Important Guardianship Terms
If an individual is unable to evaluate information, communicate decisions, and cannot satisfy safety, health, or self-care requirements even with technological assistance, that person will be considered incapacitated under Colorado state laws.
A court proceeding in which someone is seeking the appointment of a guardian or a conservator is called a “protective proceeding.”
A person needing protection is the “respondent” until a guardian or conservator is appointed. After the court appoints a guardian for an individual, that individual is referred to as a “ward.”
A guardian is a person appointed by the court to make nonmonetary decisions for someone who is not able to make decisions on their own. Examples of nonmonetary decisions include:
- Living arrangements
- Medical treatment
- Assistance moving forward
Also, guardians may handle small amounts of money for their wards. However, a court will appoint a conservator for amounts over a specific threshold.
Guardians have certain legal rights and powers. But, there are limitations. For example, guardians should try to get input from the ward whenever possible. On the other hand, guardians must not consent to involuntary commitment, care, and treatment of a ward for mental illness or for alcoholism or substance abuse.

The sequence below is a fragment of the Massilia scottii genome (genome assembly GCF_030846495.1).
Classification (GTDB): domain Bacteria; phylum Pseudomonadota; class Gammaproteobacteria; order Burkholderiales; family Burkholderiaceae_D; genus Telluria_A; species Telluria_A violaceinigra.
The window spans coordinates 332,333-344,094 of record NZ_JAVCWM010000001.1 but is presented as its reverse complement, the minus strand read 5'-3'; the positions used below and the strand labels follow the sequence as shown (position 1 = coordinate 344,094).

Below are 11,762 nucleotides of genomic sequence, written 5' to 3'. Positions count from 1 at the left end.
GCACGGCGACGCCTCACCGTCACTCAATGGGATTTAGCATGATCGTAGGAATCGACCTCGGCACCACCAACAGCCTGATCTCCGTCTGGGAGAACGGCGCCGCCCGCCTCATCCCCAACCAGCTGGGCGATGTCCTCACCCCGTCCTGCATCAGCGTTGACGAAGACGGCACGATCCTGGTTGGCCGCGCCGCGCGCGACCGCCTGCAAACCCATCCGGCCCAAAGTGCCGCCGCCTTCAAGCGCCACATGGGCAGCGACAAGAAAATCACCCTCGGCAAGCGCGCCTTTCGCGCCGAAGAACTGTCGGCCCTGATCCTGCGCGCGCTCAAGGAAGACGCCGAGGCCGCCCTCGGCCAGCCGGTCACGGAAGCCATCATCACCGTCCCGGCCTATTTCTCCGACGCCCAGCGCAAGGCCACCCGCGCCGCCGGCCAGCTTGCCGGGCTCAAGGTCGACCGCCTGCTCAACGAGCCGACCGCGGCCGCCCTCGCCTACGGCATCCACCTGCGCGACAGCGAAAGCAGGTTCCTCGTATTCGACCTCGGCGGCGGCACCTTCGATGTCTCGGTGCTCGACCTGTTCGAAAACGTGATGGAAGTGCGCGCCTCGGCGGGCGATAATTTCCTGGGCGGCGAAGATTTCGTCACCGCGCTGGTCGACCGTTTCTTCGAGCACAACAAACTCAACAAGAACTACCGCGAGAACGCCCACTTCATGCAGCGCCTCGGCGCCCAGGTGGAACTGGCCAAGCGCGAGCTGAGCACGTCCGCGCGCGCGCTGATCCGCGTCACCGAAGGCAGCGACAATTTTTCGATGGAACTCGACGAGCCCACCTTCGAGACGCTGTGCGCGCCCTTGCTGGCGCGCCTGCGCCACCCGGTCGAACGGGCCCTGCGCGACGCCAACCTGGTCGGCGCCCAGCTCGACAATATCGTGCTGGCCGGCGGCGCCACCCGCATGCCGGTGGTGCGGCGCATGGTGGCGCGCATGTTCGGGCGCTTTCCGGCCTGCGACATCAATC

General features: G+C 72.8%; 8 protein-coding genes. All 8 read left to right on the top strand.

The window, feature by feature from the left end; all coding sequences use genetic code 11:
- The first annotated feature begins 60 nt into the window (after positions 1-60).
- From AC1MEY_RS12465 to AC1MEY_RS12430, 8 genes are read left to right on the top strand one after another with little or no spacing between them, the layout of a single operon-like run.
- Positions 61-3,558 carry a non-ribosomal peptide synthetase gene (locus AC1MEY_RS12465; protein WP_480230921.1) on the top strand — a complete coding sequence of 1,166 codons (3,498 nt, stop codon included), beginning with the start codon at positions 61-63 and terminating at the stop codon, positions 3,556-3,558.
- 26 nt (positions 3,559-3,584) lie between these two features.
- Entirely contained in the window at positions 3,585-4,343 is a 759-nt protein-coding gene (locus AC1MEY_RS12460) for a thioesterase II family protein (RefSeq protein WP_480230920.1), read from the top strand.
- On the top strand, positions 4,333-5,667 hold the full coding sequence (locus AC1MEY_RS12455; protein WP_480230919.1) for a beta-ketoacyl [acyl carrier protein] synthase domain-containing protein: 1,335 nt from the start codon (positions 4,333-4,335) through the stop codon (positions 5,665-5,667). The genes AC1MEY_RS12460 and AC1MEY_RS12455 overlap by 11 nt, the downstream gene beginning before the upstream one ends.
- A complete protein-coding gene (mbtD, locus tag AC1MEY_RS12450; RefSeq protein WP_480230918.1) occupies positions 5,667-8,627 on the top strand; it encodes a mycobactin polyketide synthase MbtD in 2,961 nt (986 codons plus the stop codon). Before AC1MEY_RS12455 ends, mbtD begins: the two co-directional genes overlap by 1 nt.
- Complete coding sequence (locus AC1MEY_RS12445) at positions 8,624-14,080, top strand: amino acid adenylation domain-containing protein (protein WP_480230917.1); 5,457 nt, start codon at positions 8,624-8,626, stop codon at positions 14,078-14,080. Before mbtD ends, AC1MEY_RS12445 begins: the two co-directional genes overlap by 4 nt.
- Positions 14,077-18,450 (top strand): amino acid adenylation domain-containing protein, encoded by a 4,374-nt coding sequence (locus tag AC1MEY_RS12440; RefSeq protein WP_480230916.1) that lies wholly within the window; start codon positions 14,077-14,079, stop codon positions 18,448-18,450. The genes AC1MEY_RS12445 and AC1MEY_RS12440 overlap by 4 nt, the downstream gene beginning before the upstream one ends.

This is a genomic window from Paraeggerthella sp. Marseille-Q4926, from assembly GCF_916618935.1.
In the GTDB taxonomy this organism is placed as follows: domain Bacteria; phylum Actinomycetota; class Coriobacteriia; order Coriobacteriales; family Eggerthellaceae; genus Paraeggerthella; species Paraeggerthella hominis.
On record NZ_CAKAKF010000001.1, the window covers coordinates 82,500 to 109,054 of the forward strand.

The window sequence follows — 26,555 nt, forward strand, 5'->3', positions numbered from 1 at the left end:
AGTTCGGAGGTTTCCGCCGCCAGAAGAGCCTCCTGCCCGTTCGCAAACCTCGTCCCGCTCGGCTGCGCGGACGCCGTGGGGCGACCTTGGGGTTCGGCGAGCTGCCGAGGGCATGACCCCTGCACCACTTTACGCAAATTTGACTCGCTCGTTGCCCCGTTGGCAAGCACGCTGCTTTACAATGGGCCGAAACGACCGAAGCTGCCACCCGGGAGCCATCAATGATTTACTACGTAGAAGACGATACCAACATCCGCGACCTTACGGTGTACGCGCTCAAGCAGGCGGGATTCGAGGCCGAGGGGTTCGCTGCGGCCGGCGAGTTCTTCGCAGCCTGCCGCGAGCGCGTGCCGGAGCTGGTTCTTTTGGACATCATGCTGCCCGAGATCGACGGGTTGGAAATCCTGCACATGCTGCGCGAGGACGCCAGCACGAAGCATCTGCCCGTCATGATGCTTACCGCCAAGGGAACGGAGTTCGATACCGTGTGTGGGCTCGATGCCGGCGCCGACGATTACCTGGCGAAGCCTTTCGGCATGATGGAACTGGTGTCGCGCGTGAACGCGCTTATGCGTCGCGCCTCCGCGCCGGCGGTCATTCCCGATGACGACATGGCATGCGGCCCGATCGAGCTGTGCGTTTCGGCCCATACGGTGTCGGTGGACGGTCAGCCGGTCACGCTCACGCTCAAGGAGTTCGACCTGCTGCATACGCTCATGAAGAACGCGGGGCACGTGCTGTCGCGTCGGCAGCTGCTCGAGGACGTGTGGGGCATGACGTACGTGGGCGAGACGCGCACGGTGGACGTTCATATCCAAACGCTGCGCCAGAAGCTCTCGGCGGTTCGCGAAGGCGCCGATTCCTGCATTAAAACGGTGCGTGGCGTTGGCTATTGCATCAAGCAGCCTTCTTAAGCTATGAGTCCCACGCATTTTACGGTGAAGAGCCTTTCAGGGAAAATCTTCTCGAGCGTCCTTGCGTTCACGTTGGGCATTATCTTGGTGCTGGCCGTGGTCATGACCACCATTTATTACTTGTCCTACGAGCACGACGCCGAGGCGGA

How Does Guardianship Work?
If someone wants to be appointed as a legal guardian of a loved one, they will have to file a petition in state court for a protective proceeding. The same person may not be both guardian and conservator unless the court decides so. Bear in mind that the respondent also has the right to have an attorney present who can make sure their interests are protected.
The court’s first choice when appointing a guardian or conservator is a close family member. In the case of an incapacitated adult, that can be a parent or a spouse. In the case of a minor child, a guardian is looked for among other family members such as grandparents, aunts, or uncles.
Other relatives or close friends are considered if no family member is available. The court will appoint a specially trained attorney if no one is available.
Colorado laws allow several types of guardianships:
- Emergency – for up to 60 days;
- Temporary – for up to six months;
- Permanent guardianship.
Is There a Difference Between Guardianship and Conservatorship?
Although the same person can sometimes act as a guardian and conservator, conservators have different duties. A conservator is responsible for the following:
- Managing an incapacitated person’s assets and financial affairs;
- Paying bills and depositing checks;
- Participating in the operation of any incapacitated person’s business.
Also, it’s important to note that a conservator is appointed only if the incapacitated person has more income and assets than required for meeting their daily needs.
Have More Questions About Legal Guardianship? Contact Duncan Legal
Duncan Legal, of Centennial, Colorado, encourages everyone to think ahead to the future and plan their estate. When you take the time to establish even the most basic components of an estate plan, you will provide your loved ones with a clear-cut outline of your wishes.As an experienced estate planning attorney, I strongly believe in planning for the future. Take the first step today by contacting my Centennial, Colorado, office.